Don’t let your advice fall on deaf ears

This week (15–21 May) is Deaf Awareness Week. But what does that mean?

Read our Managing Better partner, Action on Hearing Loss Cymru’s  advice and become more deaf aware.

We’re all aware of deaf people……. aren’t we?

Actually, we’re not. Take the GP who pops their head into the waiting room to call the name of the next patient. The deaf person can’t hear. No-one comes forward so the doctor skips to the next patient on the list. The deaf person sits and waits in silence, because no one comes to tell them it’s their turn.

For the patient, it’s frustrating. It’s upsetting. And it’s not fair.

At Action on Hearing Loss Cymru we want to support the 575,500 people in Wales who are deaf or have hearing loss to live the live they choose and remove the barriers in their way.

We want deaf people to be able to see their doctor in an emergency, to get the right advice and to understand how to take the medication they’ve been given.

We want deaf people to be able to get the same jobs as hearing people and for people who develop hearing loss to be able to stay working in a job they love.

We want people who are struggling to watch the TV to easily get hold of loop systems, amplifiers or subtitles. And the list goes on…..

If people don’t get this help, research shows they’re at risk of isolation, depression and other mental health problems.

But what can YOU do to make sure you’re deaf-aware? Communicating with someone who is deaf or has hearing loss doesn't need to be difficult.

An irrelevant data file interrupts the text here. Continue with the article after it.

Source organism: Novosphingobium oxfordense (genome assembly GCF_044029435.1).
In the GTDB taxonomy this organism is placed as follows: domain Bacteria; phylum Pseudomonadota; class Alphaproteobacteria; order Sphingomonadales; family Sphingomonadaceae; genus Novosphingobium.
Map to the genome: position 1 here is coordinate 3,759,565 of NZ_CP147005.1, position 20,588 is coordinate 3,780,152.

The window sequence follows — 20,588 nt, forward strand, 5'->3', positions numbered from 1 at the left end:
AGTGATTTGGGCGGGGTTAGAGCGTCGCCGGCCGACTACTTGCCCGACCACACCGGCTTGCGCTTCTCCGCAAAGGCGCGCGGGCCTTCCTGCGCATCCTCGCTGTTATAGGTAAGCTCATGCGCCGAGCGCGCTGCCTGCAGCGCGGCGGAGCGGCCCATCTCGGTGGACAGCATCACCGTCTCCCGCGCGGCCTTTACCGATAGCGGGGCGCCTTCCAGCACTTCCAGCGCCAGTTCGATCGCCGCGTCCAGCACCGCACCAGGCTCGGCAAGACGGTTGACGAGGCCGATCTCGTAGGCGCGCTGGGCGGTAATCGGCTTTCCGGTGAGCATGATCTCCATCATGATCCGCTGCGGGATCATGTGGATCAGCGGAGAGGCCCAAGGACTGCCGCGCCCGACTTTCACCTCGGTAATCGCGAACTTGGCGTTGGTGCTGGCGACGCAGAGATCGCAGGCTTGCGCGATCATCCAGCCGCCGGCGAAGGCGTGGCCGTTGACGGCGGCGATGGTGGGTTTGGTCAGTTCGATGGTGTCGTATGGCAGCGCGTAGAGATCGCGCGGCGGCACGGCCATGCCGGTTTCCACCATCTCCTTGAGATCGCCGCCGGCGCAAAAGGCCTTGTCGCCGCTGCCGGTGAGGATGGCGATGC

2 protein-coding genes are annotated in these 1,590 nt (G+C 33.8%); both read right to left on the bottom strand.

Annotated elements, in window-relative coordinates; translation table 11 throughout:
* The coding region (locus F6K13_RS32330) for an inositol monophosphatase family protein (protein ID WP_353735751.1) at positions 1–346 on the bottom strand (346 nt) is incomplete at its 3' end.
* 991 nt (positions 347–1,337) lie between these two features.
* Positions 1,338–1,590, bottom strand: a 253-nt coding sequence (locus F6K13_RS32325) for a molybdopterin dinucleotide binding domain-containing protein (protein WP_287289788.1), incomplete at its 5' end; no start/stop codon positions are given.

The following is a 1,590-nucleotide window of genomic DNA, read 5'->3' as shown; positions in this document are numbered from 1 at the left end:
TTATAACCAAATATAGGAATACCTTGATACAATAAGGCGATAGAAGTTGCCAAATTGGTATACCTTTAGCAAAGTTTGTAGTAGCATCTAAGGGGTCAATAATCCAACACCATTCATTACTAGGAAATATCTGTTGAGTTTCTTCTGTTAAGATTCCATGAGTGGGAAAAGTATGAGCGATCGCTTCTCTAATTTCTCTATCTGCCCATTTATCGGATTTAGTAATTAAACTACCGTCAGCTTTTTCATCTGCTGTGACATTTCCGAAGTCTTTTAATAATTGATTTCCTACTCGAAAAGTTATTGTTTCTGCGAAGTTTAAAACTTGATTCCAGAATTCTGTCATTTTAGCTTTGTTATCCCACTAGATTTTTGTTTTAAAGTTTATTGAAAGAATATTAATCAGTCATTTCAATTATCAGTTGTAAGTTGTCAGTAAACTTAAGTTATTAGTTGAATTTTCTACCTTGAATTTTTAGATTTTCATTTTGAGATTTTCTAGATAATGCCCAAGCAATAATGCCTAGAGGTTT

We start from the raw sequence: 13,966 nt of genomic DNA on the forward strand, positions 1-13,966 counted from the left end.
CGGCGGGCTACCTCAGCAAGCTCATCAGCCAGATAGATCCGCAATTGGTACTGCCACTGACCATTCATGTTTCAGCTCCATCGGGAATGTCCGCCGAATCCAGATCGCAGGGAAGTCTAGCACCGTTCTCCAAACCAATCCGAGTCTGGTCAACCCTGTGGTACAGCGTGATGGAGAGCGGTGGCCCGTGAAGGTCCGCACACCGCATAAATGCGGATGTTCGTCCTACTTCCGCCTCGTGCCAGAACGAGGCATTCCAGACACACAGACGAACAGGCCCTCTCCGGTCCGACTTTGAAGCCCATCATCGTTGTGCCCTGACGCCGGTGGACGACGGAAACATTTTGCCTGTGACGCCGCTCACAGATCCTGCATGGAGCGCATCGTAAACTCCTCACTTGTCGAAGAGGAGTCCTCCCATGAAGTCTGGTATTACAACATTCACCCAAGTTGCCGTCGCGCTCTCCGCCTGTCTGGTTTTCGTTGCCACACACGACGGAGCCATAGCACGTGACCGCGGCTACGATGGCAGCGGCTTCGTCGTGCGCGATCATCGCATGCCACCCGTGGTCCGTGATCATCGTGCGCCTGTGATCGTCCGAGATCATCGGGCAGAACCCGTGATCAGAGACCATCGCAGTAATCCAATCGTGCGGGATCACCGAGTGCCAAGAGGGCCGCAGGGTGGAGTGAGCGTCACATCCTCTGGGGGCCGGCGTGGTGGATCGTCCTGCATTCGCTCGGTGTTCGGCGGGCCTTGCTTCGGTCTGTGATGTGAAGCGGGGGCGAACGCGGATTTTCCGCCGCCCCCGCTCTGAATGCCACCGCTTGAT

Encourage them to Tell, Ask and Share;

Tell you about their sensory loss,

Ask you for accessible information and communication specifying their individual needs, and

Share feedback on their experiences – both good and not so good.

If you’re speaking to someone who is deaf or has hearing loss, here are some useful tips;

  • Ask how they prefer to communicate. Do they lipread? Or would they prefer a British Sign Language (BSL) interpreter?
  • If using a BSL interpreter, remember to talk directly to the person you’re communicating with, not the person interpreting.
  • Even if someone’s wearing hearing aids it doesn't mean they can hear you perfectly. Ask if they need to lipread or use the loop system.
  • Make sure you have face-to-face contact, away from distractions.
  • Get the person’s attention before you start speaking; wave or tap them on the arm.
  • Speak clearly but not too slowly, don't exaggerate your facial expressions and gestures.
  • Don’t cover your mouth.
  • Don't shout! It can be uncomfortable for hearing aid users and looks aggressive.
  • If someone doesn't understand you, say it in a different way. Never say ‘it doesn’t matter’.
  • Make it easy for people to contact you in their preferred way: including text message, email or video call.
  • Learn fingerspelling or some basic BSL. There’s a fingerspelling alphabet on our website www.actiononhearingloss.org.uk 

Richard Williams is director of Action on Hearing Loss Cymru. You can read more of Richard’s posts on his blog http://linkis.com/wordpress.com/RhBX2